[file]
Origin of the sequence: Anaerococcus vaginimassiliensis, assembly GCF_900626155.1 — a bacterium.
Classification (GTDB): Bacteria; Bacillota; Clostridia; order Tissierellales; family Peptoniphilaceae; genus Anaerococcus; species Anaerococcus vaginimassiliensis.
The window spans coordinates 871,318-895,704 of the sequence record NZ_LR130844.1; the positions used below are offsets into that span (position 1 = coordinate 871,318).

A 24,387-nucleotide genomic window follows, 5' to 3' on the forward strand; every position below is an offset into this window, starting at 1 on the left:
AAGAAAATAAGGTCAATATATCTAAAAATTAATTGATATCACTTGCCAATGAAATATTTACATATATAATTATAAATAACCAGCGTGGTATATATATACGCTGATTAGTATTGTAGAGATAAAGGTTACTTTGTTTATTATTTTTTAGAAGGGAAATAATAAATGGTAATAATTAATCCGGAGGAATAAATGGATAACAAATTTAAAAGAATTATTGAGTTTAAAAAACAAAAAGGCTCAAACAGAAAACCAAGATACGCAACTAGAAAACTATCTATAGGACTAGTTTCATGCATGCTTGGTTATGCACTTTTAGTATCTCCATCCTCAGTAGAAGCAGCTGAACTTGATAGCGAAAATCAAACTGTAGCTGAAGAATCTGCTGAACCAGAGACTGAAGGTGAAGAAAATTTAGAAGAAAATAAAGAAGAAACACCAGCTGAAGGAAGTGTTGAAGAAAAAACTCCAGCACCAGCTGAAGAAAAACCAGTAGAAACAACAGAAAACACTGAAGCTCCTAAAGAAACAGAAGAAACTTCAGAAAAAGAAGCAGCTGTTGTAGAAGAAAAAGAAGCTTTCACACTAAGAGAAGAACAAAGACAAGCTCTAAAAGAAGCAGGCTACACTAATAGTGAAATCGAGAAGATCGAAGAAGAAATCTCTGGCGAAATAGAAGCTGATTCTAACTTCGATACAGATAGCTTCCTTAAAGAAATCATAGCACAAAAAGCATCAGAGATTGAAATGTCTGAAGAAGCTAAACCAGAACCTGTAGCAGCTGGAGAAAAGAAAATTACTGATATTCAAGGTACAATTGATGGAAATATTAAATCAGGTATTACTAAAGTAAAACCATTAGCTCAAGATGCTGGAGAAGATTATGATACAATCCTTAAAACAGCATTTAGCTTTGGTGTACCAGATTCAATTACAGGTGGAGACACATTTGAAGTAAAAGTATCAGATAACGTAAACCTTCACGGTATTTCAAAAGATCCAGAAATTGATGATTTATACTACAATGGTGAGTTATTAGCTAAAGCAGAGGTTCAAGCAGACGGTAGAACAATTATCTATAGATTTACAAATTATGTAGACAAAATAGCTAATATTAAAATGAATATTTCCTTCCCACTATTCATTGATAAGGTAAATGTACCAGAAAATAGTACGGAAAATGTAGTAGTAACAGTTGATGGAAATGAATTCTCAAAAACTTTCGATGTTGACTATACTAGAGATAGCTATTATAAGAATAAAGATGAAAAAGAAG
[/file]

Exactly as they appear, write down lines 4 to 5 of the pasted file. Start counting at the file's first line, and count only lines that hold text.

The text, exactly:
A 24,387-nucleotide genomic window follows, 5' to 3' on the forward strand; every position below is an offset into this window, starting at 1 on the left:
AAGAAAATAAGGTCAATATATCTAAAAATTAATTGATATCACTTGCCAATGAAATATTTACATATATAATTATAAATAACCAGCGTGGTATATATATACGCTGATTAGTATTGTAGAGATAAAGGTTACTTTGTTTATTATTTTTTAGAAGGGAAATAATAAATGGTAATAATTAATCCGGAGGAATAAATGGATAACAAATTTAAAAGAATTATTGAGTTTAAAAAACAAAAAGGCTCAAACAGAAAACCAAGATACGCAACTAGAAAACTATCTATAGGACTAGTTTCATGCATGCTTGGTTATGCACTTTTAGTATCTCCATCCTCAGTAGAAGCAGCTGAACTTGATAGCGAAAATCAAACTGTAGCTGAAGAATCTGCTGAACCAGAGACTGAAGGTGAAGAAAATTTAGAAGAAAATAAAGAAGAAACACCAGCTGAAGGAAGTGTTGAAGAAAAAACTCCAGCACCAGCTGAAGAAAAACCAGTAGAAACAACAGAAAACACTGAAGCTCCTAAAGAAACAGAAGAAACTTCAGAAAAAGAAGCAGCTGTTGTAGAAGAAAAAGAAGCTTTCACACTAAGAGAAGAACAAAGACAAGCTCTAAAAGAAGCAGGCTACACTAATAGTGAAATCGAGAAGATCGAAGAAGAAATCTCTGGCGAAATAGAAGCTGATTCTAACTTCGATACAGATAGCTTCCTTAAAGAAATCATAGCACAAAAAGCATCAGAGATTGAAATGTCTGAAGAAGCTAAACCAGAACCTGTAGCAGCTGGAGAAAAGAAAATTACTGATATTCAAGGTACAATTGATGGAAATATTAAATCAGGTATTACTAAAGTAAAACCATTAGCTCAAGATGCTGGAGAAGATTATGATACAATCCTTAAAACAGCATTTAGCTTTGGTGTACCAGATTCAATTACAGGTGGAGACACATTTGAAGTAAAAGTATCAGATAACGTAAACCTTCACGGTATTTCAAAAGATCCAGAAATTGATGATTTATACTACAATGGTGAGTTATTAGCTAAAGCAGAGGTTCAAGCAGACGGTAGAACAATTATCTATAGATTTACAAATTATGTAGACAAAATAGCTAATATTAAAATGAATATTTCCTTCCCACTATTCATTGATAAGGTAAATGTACCAGAAAATAGTACGGAAAATGTAGTAGTAACAGTTGATGGAAATGAATTCTCAAAAACTTTCGATGTTGACTATACTAGAGATAGCTATTATAAGAATAAAGATGAAAAAGAAG